Celebrating 35 Years of Hirst Conservation
December 17, 2021 | By Hirst-Conservation |
This year we celebrate our 35th anniversary. We thought we would mark this significant milestone by looking back over the how the business has changed since it was started by Elizabeth Hirst in 1986.
Liz founded the business after training and working with Professor Robert and Mrs Eve Baker. Whilst exposed to all aspects of historic building and fine art conservation, Robert tended to focus more on stonework whereas Eve had a love for medieval wall paintings. The early years of Liz’ career not only included a variety of site visits but also opportunities to stop at antiquarian book shops. A hobby that promoted a love of books. Something that is evident in the diversity of the library that has grown at the Hirst’s’ Lincolnshire offices over the years.
Our offices were initially based in a portacabin in the garden of the Lincolnshire farmhouse, but has now grown to extensive complex of offices, laboratories and workshops. The number of projects that have taken place since 1986 are too many to recall, but during the course of our work we have built up an extensive library of books and archives, condition records, building surveys, treatment reports and photographic images of an impressive array of churches, cathedrals, stately homes and important buildings across the country and overseas.
The first project was conservation of the 14th century polychromed and gilded Caen stonework at Prior Crauden’s Chapel at Ely Cathedral. The works in the Chapel necessitated a team of half a dozen people, rather than Liz working as a solitary conservator, so Hirst Conservation was born.
Over the years there has obviously been an array of qualified conservators and specialists we have had the pleasure to work with. A lasting partnership with Paul D’Armada has been there since the beginning. He is not only an extremely talented artist and conservator but also a chemist and a physicist. Outsourcing analysis in 1986 was very difficult, so we set up our own labs that we now heavily rely on. We couldn’t possibly count how many mortar and plaster samples have been analysed in there.
35 years ago, the conservation industry was at a fledging stage, without any professional organisations such as ICON, IHBC, or regulatory bodies. The industry has developed and so too have the partnerships and the infrastructure needed that supports our work, including laboratory and analytical services, H&S and regulatory compliance.
The next big challenge for us all is to turn towards sustainability. Addressing how conservation can continue to support adaptation of buildings to encourage development rather than demolition. We continue to research materials and have undertaken numerous trials over the years. Such as assessing the behaviours of specific linseed oil paint in internal and external conditions; lasting products that are compatible with the historic structures mean less frequent maintenance and less environmental impact, so it is beneficial to have a good practical understanding of material performance.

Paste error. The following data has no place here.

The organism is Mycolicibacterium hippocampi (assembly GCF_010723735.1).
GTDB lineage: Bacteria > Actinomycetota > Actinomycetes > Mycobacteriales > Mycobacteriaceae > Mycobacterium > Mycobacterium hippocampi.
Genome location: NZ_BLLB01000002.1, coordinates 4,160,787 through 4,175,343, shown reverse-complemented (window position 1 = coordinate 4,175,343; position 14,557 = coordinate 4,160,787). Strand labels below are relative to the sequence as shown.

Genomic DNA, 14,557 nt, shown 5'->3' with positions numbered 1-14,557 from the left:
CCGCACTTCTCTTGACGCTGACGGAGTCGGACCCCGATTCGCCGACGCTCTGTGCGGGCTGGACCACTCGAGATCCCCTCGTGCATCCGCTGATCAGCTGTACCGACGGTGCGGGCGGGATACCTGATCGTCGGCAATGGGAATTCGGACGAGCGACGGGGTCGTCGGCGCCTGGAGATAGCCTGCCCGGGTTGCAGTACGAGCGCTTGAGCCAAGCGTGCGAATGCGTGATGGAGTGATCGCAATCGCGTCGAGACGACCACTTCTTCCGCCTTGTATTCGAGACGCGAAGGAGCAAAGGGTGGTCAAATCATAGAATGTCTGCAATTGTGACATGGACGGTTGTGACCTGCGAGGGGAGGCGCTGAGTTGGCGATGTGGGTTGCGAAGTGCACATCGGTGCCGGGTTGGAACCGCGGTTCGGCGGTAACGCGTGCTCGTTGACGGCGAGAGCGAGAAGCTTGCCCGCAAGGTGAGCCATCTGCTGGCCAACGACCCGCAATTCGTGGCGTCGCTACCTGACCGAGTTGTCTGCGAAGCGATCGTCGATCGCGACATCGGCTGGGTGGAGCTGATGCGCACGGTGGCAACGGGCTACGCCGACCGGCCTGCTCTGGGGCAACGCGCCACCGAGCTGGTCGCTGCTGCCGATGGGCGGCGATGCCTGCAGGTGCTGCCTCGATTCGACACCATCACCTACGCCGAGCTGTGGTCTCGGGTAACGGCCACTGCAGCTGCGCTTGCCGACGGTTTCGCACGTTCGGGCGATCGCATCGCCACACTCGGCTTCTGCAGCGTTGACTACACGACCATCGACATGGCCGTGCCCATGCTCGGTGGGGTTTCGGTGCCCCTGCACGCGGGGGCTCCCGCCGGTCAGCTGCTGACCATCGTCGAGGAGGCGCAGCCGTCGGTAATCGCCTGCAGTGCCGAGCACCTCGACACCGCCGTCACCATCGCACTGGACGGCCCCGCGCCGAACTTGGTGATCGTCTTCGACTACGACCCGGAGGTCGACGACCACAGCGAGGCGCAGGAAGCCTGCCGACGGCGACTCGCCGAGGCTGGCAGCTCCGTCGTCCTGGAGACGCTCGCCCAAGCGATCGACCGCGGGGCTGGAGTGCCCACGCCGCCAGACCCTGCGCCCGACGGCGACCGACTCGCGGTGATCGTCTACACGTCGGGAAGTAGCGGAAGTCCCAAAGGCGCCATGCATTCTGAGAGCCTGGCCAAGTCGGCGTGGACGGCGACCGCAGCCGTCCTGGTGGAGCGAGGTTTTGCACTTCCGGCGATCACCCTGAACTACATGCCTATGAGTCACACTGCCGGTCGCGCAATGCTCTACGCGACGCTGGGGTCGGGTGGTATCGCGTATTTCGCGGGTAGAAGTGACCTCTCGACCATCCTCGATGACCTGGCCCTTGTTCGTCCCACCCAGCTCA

We have had the pleasure of working on so many historic structures over the years from Ely Cathedral in the 1980s. Uppark House after the fire in 1989 when we made a pre-aged lead paint to fulfil the brief that it should look like the day before the fire, All Saints Church Cambridge in the early years when we met Paul,
Keeble College Oxford in 2003-04 and Cusworth Hall soon after, Cardiff Castle (1999 – 2004)
To some more recent projects including numerous surveys at Wentworth Woodhouse; Dover Town Hall & laser cleaning the alabaster archivolt at Tutbury.
This year also marks a 21-year anniversary for both Tim Pretty and Sabina van de Bruck who joined the Hirst team just weeks apart. Tim heads our plaster & monuments division with Sabina leading the stone & wall paintings division. Both have amassed a considerable portfolio of projects over their 21 years at Hirst. Something we hope to explore further in forthcoming feature of team recollections.
Our projects are often very diverse and draw on different disciplines including stone, terracotta, plaster, fine art, wall paintings, timber and other applied decoration, as well as mortar analysis and paint research. Our team has a wide range of experience in different disciplines, so we work together to find appropriate solutions. There are often many factors to consider prior to making any conservation decisions, so there isn’t the option of a textbook treatment. Conservators by their very nature need to be problem solvers.
Conservation of a painted surface in a church will be a very different to the approach used on a painted object in a museum. The need to understand environmental conditions, the whole building envelope and its use, all need to be considered in order to guide the approach and offer advice on how the conditions may be improved. Utilising new materials and techniques alongside traditional materials that have been unchanged for centuries, this is what makes our work so special.
Building conservation needs a wide variety of skills not just applied decoration, for example, but an understanding of construction, substrates, environmental factors. Not to mention the interaction of materials and past interventions. Buildings need to remain functional; they need to remain relevant to survive, otherwise we risk losing them.